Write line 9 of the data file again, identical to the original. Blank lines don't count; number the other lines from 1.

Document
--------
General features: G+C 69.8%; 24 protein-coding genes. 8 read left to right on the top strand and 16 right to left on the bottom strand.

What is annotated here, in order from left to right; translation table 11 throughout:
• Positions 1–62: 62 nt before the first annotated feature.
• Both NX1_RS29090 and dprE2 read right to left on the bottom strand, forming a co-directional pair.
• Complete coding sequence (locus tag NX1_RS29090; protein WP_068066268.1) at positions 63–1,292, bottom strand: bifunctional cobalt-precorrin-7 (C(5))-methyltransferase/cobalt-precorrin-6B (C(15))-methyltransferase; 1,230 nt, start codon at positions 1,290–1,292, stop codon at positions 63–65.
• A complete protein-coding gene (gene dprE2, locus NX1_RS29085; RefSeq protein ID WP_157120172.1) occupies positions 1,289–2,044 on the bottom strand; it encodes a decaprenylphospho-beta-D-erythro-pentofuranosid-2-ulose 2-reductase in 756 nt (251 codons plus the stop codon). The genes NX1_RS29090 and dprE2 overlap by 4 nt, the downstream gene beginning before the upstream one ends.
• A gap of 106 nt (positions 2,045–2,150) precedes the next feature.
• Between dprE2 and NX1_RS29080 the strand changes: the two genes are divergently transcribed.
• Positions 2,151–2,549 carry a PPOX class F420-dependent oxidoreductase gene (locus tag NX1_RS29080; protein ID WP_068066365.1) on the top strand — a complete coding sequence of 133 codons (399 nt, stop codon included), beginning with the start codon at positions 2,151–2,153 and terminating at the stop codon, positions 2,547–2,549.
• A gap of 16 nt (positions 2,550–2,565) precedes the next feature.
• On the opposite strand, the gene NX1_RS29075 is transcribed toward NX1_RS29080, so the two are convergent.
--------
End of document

• Positions 2,151–2,549 carry a PPOX class F420-dependent oxidoreductase gene (locus tag NX1_RS29080; protein ID WP_068066365.1) on the top strand — a complete coding sequence of 133 codons (399 nt, stop codon included), beginning with the start codon at positions 2,151–2,153 and terminating at the stop codon, positions 2,547–2,549.